In 2 Thessalonians 2:3, St. Paul said that a time would come when there would be a great rebellion against Christ and the Church. This is mostly understood as a revolt against the true teachings of the Faith. However, at the beginning of the Book of Revelation, Jesus issues Five Corrections of the Church toward both “conservatives” and “progressives.” Does this rebellion also involve an element of revolt against the Vicar of Christ, not only by those who reject Catholic teaching, but those who reject papal authority in the name of “orthodoxy” (ie. who enter into schism)?
The common thread in everything I’ve outlined above is essentially a repudiation of the authority of the Vicar of Christ and the Magisterium that, in fact, is itself scandalous as it undermines a credible united Catholic witness:
They, therefore, walk in the path of dangerous error who believe that they can accept Christ as the Head of the Church, while not adhering loyally to His Vicar on earth. They have taken away the visible head, broken the visible bonds of unity and left the Mystical Body of the Redeemer so obscured and so maimed, that those who are seeking the haven of eternal salvation can neither see it nor find it. —POPE PIUS XII, Mystici Corporis Christi (On the Mystical Body of Christ), June 29, 1943; n. 41; vatican.va
At the end of his discourse on the coming of the Antichrist or “lawless one,” St. Paul gives the antidote:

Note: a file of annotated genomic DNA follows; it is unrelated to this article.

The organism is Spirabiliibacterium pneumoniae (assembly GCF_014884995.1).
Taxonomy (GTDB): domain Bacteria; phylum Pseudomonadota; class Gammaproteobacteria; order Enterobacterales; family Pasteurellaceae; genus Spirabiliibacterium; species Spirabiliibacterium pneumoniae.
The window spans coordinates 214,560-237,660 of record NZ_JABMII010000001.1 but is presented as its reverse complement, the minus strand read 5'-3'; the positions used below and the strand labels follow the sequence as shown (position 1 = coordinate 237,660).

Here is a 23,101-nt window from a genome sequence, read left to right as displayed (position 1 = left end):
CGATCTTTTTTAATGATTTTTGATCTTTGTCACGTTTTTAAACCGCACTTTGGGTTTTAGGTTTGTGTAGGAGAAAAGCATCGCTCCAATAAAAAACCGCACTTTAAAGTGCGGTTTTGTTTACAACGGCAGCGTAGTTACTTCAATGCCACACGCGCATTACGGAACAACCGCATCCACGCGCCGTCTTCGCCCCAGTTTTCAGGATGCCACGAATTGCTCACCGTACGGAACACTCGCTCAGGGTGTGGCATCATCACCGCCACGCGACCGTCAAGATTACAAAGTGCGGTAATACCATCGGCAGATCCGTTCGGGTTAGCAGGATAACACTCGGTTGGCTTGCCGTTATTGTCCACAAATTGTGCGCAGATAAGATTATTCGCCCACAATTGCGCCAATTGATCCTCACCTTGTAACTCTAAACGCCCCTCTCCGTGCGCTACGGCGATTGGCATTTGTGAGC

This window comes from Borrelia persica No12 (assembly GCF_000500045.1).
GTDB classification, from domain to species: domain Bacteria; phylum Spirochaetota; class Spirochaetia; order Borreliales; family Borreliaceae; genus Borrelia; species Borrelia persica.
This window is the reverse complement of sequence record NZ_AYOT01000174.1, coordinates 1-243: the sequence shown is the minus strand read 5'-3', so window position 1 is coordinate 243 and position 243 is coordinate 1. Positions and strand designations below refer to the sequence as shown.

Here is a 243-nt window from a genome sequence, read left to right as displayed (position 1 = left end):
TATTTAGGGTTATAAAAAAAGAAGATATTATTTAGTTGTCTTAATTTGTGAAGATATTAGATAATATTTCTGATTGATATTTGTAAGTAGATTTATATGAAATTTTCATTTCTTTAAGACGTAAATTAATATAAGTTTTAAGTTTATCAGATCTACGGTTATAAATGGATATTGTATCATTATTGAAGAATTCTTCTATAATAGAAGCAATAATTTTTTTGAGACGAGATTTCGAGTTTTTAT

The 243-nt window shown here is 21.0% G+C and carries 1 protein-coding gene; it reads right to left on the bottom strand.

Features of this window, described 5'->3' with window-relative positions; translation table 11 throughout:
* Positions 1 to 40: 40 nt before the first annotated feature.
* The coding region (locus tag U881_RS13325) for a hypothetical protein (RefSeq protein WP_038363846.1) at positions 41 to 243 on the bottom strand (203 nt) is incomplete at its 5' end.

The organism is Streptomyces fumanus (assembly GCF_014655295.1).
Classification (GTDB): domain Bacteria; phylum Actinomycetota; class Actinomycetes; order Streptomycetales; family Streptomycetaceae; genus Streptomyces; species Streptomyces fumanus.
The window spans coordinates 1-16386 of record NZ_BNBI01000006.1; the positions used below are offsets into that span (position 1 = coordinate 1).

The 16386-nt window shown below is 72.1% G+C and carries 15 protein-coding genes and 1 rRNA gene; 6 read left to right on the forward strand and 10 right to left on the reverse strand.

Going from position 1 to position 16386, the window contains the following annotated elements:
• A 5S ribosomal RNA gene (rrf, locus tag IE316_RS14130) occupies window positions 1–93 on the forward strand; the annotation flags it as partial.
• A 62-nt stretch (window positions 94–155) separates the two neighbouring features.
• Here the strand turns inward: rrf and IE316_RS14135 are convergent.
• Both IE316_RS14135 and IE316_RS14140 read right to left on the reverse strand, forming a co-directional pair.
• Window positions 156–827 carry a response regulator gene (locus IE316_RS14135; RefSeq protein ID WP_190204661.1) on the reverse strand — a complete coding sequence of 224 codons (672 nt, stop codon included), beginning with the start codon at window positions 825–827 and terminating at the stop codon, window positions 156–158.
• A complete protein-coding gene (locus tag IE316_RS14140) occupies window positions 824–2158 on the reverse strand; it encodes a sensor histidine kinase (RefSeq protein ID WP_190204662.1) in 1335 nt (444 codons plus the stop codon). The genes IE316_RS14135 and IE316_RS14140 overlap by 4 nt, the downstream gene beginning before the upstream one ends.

Therefore, brothers, stand firm and hold fast to the traditions that you were taught, either by an oral statement or by a letter of ours. (2 Thess 2:13-15)
But one cannot hold fast to the traditions we have been taught without at the same time remaining in communion with the Pope and bishops in communion him—warts and all. Indeed, one can readily see in those who have entered into schism with Rome the deviations in their beliefs from the one true faith. Christ established His Church on one rock only, and that is Peter.
It is on [Peter] that He builds the Church, and to him that He entrusts the sheep to feed. And although he assigns power to all the apostles, yet he founded a single chair, thus establishing by His own authority the source and hallmark of the Churches’ oneness… a primacy is given to Peter and it is thus made clear that there is but one Church and one chair… If a man does not hold fast to this oneness of Peter, does he imagine that he still holds the faith? If he deserts the Chair of Peter upon whom the Church was built, has he still confidence that he is in the Church? — St. Cyprian, bishop of Carthage, “On the Unity of the Catholic Church”, n. 4; The Faith of the Early Fathers,Vol. 1, pp. 220-221
But what happens when the Pope is confusing or when he seems to teach something contrary? Oh, you mean like the first pope did?
But when [Peter] came to Antioch I [Paul] opposed him to his face, because he stood condemned… I saw that they were not straightforward about the truth of the gospel (Galatians 2:11-14)
Two things to take from this. It was a fellow bishop who issued a “filial correction” of the first pope. Second, he did it “to his face.”
Asked what he would advise Pope Francis to reply to the “Dubia” cardinals who were still waiting for an answer from him, [Cardinal] Müller said the whole affair should never have been made public but should have been settled internally. “We believe in the one Church of Christ united in faith and love,” he said. —The Tablet, May 17th, 2019